Thursday, 24 July 2014

Bartók Shostakovich Bělohlávek Prom 7

Jiří Bělohlávek made a welcome return to the BBC Proms. Sakari Oramo is a good Chief Conductor of the BBCSO but Bělohlávek was unique. He conducted the BBC SO from 1995, becoming the first non-British Chief Conductor in 2006, and serving in that capacity until 2012. He then decided to concentrate on Prague. Our loss, for Bělohlávek was in a unique position to teach us repertoire we can't claim to know better than he.  He forged strong links between Czech musicians and Londoners, which remain. At the First Night of the Proms in 2011, he conducted  Janáček's Glagolitic Mass, to almost universal acclaim. Please read Mark Berry's review here.  Tonight, Valéry Gergiev will be conducting the piece, in Paul Wingfield's  less familair edition, so the performances will be very different.  When  Bělohlávek conducted The Last Night of the Proms in 2012, he was greeted warmly. He gave the traditional conductor speech, his command of the English language greatly improved. In the past, he'd struggled to read from a script. He ad-libbed comfortably, joked and led audience and performers like a seasoned Master of Ceremonies. Altogether a valediction, and well deserved.

At BBC Prom 7 at the Royal Albert Hall, we heard again what we'd missed. Bělohlávek's traverse of the long, slow first movement of Shostakovich's Symphony no 10 was purposefuL. This is a theme that can test an  audience's patience,  but Bělohlávek shaped its complex structure, showing how its themes unfold. The Allegro was suitably wild. Whether the section represents Stalin or not, this movement shakes up the order of the Moderato that came before. Jazzy influences sneak past. In the Soviet era, as in Nazi Germany, jazz meant subversion. When Bělohlávek conducted the DSCH themes, one could imagine the composer grinning sardonically. Bělohlávek's forte is his ability to suggest warmth and humanity,against all odds. Qualities sadly undervalued in this world.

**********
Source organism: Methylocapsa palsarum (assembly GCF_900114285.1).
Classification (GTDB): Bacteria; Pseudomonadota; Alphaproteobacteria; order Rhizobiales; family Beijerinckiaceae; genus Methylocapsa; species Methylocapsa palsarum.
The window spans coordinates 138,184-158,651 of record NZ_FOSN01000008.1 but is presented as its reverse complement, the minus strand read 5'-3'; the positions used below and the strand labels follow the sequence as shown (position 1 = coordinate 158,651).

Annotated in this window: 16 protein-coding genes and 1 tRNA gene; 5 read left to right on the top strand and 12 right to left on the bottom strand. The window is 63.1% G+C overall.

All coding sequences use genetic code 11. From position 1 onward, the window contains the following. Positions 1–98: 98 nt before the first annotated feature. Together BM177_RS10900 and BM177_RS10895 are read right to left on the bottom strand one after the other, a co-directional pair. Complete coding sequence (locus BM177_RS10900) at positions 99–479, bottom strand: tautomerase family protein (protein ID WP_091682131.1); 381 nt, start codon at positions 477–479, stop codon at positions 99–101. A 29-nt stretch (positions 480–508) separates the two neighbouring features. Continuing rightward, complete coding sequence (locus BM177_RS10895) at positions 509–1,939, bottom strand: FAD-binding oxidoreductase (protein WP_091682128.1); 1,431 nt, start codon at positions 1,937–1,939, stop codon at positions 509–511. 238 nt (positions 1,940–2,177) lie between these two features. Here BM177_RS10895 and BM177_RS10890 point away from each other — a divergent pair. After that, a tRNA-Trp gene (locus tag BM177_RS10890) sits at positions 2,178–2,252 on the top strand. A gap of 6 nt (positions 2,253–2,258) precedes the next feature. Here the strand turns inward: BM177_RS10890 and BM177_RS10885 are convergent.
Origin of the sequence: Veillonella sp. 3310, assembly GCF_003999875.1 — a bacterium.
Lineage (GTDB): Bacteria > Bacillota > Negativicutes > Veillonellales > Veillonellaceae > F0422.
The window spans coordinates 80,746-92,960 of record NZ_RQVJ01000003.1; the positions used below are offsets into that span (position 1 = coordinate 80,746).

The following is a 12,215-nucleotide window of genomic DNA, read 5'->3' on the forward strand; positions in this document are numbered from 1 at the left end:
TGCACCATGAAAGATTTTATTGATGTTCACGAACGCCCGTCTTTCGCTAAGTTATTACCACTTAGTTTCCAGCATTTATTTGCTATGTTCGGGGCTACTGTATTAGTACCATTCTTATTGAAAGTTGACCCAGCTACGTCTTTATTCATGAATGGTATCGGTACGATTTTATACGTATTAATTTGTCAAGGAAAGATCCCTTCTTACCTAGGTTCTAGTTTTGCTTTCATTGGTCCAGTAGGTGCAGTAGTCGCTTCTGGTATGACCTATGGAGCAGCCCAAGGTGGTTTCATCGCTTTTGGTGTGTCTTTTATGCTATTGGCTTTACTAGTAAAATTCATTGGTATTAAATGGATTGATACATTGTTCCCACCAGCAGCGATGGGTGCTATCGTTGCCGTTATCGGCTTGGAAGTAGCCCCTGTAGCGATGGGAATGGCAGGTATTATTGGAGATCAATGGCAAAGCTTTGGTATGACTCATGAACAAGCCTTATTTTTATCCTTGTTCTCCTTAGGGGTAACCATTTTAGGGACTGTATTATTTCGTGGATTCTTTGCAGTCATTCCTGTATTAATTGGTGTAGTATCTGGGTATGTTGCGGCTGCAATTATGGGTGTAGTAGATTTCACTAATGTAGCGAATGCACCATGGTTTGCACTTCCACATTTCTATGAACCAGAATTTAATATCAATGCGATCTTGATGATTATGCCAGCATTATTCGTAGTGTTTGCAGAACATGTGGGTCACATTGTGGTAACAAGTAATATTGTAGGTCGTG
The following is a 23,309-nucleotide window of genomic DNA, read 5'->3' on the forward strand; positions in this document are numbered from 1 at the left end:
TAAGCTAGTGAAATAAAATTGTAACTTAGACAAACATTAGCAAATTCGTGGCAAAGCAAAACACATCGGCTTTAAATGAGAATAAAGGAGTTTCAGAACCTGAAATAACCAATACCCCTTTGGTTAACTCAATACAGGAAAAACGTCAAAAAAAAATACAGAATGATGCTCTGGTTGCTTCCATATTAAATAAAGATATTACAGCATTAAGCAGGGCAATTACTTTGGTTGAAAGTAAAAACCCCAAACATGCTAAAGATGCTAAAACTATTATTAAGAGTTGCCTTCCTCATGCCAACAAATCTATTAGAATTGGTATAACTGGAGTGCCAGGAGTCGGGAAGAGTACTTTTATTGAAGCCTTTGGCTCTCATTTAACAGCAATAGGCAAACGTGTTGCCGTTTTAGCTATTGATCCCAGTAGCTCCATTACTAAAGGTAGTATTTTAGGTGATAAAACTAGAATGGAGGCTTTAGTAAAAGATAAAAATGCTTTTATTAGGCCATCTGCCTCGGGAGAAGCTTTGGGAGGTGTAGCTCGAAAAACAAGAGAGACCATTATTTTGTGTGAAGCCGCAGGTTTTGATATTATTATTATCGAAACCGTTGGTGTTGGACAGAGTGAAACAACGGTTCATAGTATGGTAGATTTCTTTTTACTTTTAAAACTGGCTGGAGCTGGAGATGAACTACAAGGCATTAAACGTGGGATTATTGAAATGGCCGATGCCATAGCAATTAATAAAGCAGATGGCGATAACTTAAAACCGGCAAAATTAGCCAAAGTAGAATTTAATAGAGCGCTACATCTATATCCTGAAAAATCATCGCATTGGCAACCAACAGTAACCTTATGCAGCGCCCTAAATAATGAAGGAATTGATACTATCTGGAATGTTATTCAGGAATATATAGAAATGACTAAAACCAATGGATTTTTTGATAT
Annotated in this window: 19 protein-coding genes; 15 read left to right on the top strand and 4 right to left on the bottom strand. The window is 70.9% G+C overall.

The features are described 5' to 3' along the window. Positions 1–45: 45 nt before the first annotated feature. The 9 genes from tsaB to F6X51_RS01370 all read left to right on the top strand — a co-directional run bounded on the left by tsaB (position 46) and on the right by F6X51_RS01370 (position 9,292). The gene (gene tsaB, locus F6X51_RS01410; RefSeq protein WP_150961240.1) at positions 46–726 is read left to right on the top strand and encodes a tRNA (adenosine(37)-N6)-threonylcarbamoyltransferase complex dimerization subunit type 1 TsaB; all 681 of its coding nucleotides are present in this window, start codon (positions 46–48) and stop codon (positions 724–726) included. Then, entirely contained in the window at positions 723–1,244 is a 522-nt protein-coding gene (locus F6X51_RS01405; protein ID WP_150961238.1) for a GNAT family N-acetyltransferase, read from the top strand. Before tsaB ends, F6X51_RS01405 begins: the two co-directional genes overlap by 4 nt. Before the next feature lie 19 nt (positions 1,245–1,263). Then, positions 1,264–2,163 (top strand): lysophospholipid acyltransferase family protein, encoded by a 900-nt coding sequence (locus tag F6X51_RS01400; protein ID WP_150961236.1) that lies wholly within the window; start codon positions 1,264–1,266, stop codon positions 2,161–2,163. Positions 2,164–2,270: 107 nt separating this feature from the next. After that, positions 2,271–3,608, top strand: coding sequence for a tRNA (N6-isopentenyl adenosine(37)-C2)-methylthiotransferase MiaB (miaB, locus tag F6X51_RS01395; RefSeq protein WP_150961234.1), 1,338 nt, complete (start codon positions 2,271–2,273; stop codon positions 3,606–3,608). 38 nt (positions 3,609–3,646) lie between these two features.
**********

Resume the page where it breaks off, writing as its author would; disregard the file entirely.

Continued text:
This thoughtful reading of Shostakovich's 10th pulled the whole programme together. Shostakovich writes in different influences, breaking the monopoly of form. Earlier, we'd heard the.posthumous premiere of John Tavener's  Gnosis, dedicated to Sarah Connolly. The piece makes good use of the special qualities of her voice. Lovely legato, delicious to listen to, but the piece itself amounted to nothing much. At the end, a completely different melody comes in, a direct Mozart quotation, breaking the dreaminess, just as if a window had been opened to let in banal reality. A piece for the singer rather than the song.

Thank goodness for Bartók's Violin Concerto no 2, with Isabelle Faust. She's pretty much the most interesting person doing Bartók's two violin concertos. Indeed, in her hands, the pieces sing as true originals: she did intensive background work into their genesis, notation and interpretation. She's recorded them with Daniel Harding. Bělohlávek and Harding are completely different interpreters, but both bring insight. Faust wouldn't choose to work with them if she didn't understand how they'd work with her. Bartók weaves in themes and styles (even more so in the First concerto), negotiating the extreme technical challenges. What a a variety of techniques, superbly executed, and with exquisite poise.

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